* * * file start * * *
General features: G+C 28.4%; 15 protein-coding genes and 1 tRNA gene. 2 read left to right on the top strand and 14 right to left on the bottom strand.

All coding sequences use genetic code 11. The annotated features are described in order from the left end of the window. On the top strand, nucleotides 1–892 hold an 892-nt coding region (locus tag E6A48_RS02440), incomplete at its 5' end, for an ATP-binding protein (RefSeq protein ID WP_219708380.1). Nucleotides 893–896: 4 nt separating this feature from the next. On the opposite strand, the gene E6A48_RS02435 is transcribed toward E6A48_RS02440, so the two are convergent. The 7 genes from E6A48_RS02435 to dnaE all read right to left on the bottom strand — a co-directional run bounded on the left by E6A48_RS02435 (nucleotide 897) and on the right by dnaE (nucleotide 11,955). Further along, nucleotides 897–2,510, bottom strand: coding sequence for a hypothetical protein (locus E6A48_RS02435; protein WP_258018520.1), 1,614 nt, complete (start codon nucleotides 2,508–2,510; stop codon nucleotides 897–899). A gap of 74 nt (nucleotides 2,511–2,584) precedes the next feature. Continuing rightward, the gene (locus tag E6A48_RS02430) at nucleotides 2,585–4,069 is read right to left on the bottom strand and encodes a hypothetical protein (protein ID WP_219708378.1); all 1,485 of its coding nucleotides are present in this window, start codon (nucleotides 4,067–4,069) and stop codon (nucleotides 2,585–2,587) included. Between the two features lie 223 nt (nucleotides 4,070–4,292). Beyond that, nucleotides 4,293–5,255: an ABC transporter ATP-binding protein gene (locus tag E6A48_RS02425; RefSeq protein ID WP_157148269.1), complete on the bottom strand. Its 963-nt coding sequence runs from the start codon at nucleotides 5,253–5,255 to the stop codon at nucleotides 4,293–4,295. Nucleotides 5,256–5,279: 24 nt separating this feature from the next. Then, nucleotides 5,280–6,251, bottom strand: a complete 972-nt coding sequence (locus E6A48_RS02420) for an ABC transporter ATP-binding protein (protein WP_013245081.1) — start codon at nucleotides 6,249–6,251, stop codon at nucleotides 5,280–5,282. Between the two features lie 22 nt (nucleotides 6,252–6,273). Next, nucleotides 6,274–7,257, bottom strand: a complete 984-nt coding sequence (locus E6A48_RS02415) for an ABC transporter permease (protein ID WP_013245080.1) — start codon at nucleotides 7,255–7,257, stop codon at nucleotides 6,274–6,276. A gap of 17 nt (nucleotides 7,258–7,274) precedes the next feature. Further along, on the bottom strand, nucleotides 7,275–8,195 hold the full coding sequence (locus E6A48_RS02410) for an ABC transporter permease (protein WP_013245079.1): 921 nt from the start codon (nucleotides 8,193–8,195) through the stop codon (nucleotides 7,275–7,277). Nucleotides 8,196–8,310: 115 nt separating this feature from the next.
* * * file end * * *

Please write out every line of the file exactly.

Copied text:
General features: G+C 28.4%; 15 protein-coding genes and 1 tRNA gene. 2 read left to right on the top strand and 14 right to left on the bottom strand.

All coding sequences use genetic code 11. The annotated features are described in order from the left end of the window. On the top strand, nucleotides 1–892 hold an 892-nt coding region (locus tag E6A48_RS02440), incomplete at its 5' end, for an ATP-binding protein (RefSeq protein ID WP_219708380.1). Nucleotides 893–896: 4 nt separating this feature from the next. On the opposite strand, the gene E6A48_RS02435 is transcribed toward E6A48_RS02440, so the two are convergent. The 7 genes from E6A48_RS02435 to dnaE all read right to left on the bottom strand — a co-directional run bounded on the left by E6A48_RS02435 (nucleotide 897) and on the right by dnaE (nucleotide 11,955). Further along, nucleotides 897–2,510, bottom strand: coding sequence for a hypothetical protein (locus E6A48_RS02435; protein WP_258018520.1), 1,614 nt, complete (start codon nucleotides 2,508–2,510; stop codon nucleotides 897–899). A gap of 74 nt (nucleotides 2,511–2,584) precedes the next feature. Continuing rightward, the gene (locus tag E6A48_RS02430) at nucleotides 2,585–4,069 is read right to left on the bottom strand and encodes a hypothetical protein (protein ID WP_219708378.1); all 1,485 of its coding nucleotides are present in this window, start codon (nucleotides 4,067–4,069) and stop codon (nucleotides 2,585–2,587) included. Between the two features lie 223 nt (nucleotides 4,070–4,292). Beyond that, nucleotides 4,293–5,255: an ABC transporter ATP-binding protein gene (locus tag E6A48_RS02425; RefSeq protein ID WP_157148269.1), complete on the bottom strand. Its 963-nt coding sequence runs from the start codon at nucleotides 5,253–5,255 to the stop codon at nucleotides 4,293–4,295. Nucleotides 5,256–5,279: 24 nt separating this feature from the next. Then, nucleotides 5,280–6,251, bottom strand: a complete 972-nt coding sequence (locus E6A48_RS02420) for an ABC transporter ATP-binding protein (protein WP_013245081.1) — start codon at nucleotides 6,249–6,251, stop codon at nucleotides 5,280–5,282. Between the two features lie 22 nt (nucleotides 6,252–6,273). Next, nucleotides 6,274–7,257, bottom strand: a complete 984-nt coding sequence (locus E6A48_RS02415) for an ABC transporter permease (protein ID WP_013245080.1) — start codon at nucleotides 7,255–7,257, stop codon at nucleotides 6,274–6,276. A gap of 17 nt (nucleotides 7,258–7,274) precedes the next feature. Further along, on the bottom strand, nucleotides 7,275–8,195 hold the full coding sequence (locus E6A48_RS02410) for an ABC transporter permease (protein WP_013245079.1): 921 nt from the start codon (nucleotides 8,193–8,195) through the stop codon (nucleotides 7,275–7,277). Nucleotides 8,196–8,310: 115 nt separating this feature from the next.